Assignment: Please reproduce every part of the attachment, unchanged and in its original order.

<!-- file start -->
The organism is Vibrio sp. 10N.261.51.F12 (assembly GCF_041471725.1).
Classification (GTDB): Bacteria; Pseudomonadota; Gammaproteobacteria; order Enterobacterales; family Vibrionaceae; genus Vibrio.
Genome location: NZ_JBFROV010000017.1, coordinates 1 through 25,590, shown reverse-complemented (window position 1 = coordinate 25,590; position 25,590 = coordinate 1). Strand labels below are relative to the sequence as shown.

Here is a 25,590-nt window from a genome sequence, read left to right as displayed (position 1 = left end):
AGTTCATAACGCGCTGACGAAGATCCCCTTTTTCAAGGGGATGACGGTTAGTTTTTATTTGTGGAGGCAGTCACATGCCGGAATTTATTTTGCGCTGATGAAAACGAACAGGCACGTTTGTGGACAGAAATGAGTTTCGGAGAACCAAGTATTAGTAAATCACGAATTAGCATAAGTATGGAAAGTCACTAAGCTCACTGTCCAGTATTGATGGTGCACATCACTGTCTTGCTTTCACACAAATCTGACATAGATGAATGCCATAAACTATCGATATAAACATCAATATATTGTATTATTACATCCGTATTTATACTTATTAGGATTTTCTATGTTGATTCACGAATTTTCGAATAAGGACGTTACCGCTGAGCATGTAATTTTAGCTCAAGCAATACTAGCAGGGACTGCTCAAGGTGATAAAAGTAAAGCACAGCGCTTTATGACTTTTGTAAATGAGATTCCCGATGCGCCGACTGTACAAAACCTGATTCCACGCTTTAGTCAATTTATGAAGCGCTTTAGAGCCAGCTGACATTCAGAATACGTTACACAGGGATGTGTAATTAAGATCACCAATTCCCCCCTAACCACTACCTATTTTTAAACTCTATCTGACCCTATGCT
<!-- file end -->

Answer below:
The organism is Vibrio sp. 10N.261.51.F12 (assembly GCF_041471725.1).
Classification (GTDB): Bacteria; Pseudomonadota; Gammaproteobacteria; order Enterobacterales; family Vibrionaceae; genus Vibrio.
Genome location: NZ_JBFROV010000017.1, coordinates 1 through 25,590, shown reverse-complemented (window position 1 = coordinate 25,590; position 25,590 = coordinate 1). Strand labels below are relative to the sequence as shown.

Here is a 25,590-nt window from a genome sequence, read left to right as displayed (position 1 = left end):
AGTTCATAACGCGCTGACGAAGATCCCCTTTTTCAAGGGGATGACGGTTAGTTTTTATTTGTGGAGGCAGTCACATGCCGGAATTTATTTTGCGCTGATGAAAACGAACAGGCACGTTTGTGGACAGAAATGAGTTTCGGAGAACCAAGTATTAGTAAATCACGAATTAGCATAAGTATGGAAAGTCACTAAGCTCACTGTCCAGTATTGATGGTGCACATCACTGTCTTGCTTTCACACAAATCTGACATAGATGAATGCCATAAACTATCGATATAAACATCAATATATTGTATTATTACATCCGTATTTATACTTATTAGGATTTTCTATGTTGATTCACGAATTTTCGAATAAGGACGTTACCGCTGAGCATGTAATTTTAGCTCAAGCAATACTAGCAGGGACTGCTCAAGGTGATAAAAGTAAAGCACAGCGCTTTATGACTTTTGTAAATGAGATTCCCGATGCGCCGACTGTACAAAACCTGATTCCACGCTTTAGTCAATTTATGAAGCGCTTTAGAGCCAGCTGACATTCAGAATACGTTACACAGGGATGTGTAATTAAGATCACCAATTCCCCCCTAACCACTACCTATTTTTAAACTCTATCTGACCCTATGCT